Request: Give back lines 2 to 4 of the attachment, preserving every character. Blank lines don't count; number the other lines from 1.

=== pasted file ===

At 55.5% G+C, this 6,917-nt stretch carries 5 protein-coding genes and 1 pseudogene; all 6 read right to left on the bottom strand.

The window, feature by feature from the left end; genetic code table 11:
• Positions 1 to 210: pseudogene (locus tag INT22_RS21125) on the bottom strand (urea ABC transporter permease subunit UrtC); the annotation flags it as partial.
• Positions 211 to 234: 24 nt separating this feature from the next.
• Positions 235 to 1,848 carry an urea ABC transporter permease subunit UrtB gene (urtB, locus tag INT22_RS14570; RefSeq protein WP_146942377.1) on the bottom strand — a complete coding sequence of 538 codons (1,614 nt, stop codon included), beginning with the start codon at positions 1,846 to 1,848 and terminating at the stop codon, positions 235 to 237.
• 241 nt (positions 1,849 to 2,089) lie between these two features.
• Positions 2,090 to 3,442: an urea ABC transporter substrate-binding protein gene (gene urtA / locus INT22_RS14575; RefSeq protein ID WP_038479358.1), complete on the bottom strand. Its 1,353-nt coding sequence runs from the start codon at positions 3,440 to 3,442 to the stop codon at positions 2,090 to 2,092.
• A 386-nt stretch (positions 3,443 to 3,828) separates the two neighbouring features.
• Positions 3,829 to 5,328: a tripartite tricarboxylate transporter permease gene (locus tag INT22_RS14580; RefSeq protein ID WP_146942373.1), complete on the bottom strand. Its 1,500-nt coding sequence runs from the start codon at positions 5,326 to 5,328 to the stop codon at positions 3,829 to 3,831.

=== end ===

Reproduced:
The window, feature by feature from the left end; genetic code table 11:
• Positions 1 to 210: pseudogene (locus tag INT22_RS21125) on the bottom strand (urea ABC transporter permease subunit UrtC); the annotation flags it as partial.
• Positions 211 to 234: 24 nt separating this feature from the next.